THE BMW 118d is closely matched with the Audi A3 Sportback – separated by just £60 on their P11D value. The pay-off for the BMW is better performance. It boasts 122bhp to the A3’s 105bhp and 207lb-ft to the Sportback’s 184lb-ft. But the two less expensive cars offer more power. The Volvo S40, the only other premium car in the comparison, offers 136bhp and 236lb-ft, while the Volkswagen Golf GT TDI has 140 bhp and 236lb-ft.
THE BMW appears to be last here, but our figures do not take account of options fitted, and one of these is the Service Inclusive pack which costs £500 and fixes servicing for 60,000 miles. Choosing this would impact on the driver’s BIK liability, but bring servicing costs more in line with the others. Without it, the SMR bill would be £2,250, compared with £1,548 for the Golf and A3, and £1,422 for the Volvo S40.
AUDI’S less powerful engine bodes well for low fuel bills, with an expected saving over the BMW 118d of £270 over 60,000 miles based on the car’s official combined fuel consumption readings. Both tied on 49.6mpg over the combined cycle, the Golf and S40 would cost £4,974 each, compared with £4,896 for the BMW and £4,626 for the Audi. These slight differences will be made less conclusive with differing driving styles.
WE expected the BMW to do best here with a higher retained value, according to CAP Monitor, compared to the A3 Sportback (47% over three years/60,000 miles versus 45%). With just £60 separating them at the front end, CAP Monitor puts their values at £8,975 for the 118d SE and £8,575 for the Sportback 1.9 TDI SE. Our pence per mile figures give the A3 a £126 advantage, losing £9,756 compared with £9,882. The Golf is streets ahead, losing just £9,438, although its front-end price is lower than the Audi and BMW.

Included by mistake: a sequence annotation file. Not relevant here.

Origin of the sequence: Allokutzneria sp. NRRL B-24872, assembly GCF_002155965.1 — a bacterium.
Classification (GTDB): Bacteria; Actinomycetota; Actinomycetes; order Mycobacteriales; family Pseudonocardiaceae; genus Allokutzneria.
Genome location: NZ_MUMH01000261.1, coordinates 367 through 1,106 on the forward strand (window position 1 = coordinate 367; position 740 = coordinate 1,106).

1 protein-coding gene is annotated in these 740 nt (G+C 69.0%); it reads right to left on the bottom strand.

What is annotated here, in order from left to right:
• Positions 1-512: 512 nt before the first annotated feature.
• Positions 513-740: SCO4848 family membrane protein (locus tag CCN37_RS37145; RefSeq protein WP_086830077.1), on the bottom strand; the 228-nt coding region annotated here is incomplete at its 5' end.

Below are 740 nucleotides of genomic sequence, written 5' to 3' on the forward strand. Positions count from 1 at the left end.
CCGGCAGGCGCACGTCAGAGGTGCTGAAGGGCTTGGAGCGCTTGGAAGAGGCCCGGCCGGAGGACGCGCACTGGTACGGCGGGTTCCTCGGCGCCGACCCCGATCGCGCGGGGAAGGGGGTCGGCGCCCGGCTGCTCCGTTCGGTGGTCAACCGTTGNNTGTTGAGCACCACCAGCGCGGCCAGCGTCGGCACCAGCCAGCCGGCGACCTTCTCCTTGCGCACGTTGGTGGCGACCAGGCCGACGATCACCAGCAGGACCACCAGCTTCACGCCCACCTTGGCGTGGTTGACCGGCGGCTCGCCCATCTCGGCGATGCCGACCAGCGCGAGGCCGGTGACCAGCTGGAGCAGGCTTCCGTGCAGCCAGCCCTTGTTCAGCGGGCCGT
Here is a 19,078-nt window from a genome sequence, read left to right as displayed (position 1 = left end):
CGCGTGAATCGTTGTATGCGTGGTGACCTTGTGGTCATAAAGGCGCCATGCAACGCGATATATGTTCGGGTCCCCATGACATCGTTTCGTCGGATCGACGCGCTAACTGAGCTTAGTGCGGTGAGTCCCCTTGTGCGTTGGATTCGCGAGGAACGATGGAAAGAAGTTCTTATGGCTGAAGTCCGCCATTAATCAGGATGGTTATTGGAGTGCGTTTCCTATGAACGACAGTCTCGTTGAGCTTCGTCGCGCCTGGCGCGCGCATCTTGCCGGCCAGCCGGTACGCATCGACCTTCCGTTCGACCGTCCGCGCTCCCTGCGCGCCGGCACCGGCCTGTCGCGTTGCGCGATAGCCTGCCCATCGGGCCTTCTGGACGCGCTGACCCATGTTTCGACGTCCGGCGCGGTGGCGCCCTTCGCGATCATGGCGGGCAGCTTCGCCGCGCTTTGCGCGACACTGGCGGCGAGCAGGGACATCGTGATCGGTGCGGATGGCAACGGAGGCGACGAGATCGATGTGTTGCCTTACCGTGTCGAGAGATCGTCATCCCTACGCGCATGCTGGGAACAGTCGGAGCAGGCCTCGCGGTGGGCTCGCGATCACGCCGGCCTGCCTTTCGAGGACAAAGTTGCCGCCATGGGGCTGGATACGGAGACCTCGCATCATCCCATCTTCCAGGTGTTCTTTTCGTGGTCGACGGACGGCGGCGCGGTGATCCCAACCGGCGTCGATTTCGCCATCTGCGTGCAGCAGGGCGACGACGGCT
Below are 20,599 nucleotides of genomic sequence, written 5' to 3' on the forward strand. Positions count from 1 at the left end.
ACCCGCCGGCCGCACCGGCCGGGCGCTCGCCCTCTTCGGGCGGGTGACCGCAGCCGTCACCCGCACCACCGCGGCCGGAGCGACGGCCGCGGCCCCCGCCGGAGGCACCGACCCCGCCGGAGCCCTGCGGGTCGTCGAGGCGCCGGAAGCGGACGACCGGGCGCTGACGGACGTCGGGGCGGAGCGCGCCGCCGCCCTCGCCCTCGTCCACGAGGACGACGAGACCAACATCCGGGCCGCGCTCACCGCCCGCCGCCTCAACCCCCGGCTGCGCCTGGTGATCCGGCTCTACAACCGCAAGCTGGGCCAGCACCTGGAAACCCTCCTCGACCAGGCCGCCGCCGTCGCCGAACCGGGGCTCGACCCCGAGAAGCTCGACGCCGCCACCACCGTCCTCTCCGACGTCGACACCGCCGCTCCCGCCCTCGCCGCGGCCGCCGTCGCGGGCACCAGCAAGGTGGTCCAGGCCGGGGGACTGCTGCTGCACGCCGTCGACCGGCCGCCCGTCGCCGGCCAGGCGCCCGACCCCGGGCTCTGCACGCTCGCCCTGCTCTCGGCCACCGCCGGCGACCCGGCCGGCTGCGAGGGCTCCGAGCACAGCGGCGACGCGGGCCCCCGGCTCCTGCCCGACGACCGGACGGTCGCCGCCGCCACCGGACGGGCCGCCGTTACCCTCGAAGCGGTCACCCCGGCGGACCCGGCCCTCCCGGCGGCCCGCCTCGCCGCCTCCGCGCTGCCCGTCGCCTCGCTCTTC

USING the figures here, the 1-series comes a resounding last. However, taking into account that the vast majority of customers would prefer the fixed cost servicing provided by the Service Inclusive pack, we think it would move the 118d SE ahead of the Volvo S40, but it might not be enough to overtake the Volkswagen Golf and Audi A3 Sportback. The Audi excels on fuel costs and larger discounts than the 1-series which gives it a head start in the depreciation table. The Golf GT TDI finishes just £30 behind the A3.
EMISSIONS AND BIK TAX RATES
ALL four cars here have Euro IV-compliant diesel engines and offer low carbon dioxide emissions. However, the Audi has the lowest emissions which would keep BIK tax bills stable over the next few years at about £95 a month for a 40% taxpayer. Bills for the other three would rise next year as the emissions scale lower limit goes down from 145g/km to 140g/km. From April 2005 a BMW 118d SE driver would pay £108 a month, compared with £104 for a Golf GT TDI driver and £101 for a driver in a Volvo S40 S 2.0 D.
THIS is the heart of the user-chooser sector and personal preference will have a great deal of influence over decisions. Much as I like the 1-series, the running cost figures suggest the Audi would costs fleets less money and, as a highly competent compact premium car, we would also give it our blessing.
WINNER: Audi A3 Sportback SE 1.9 TDI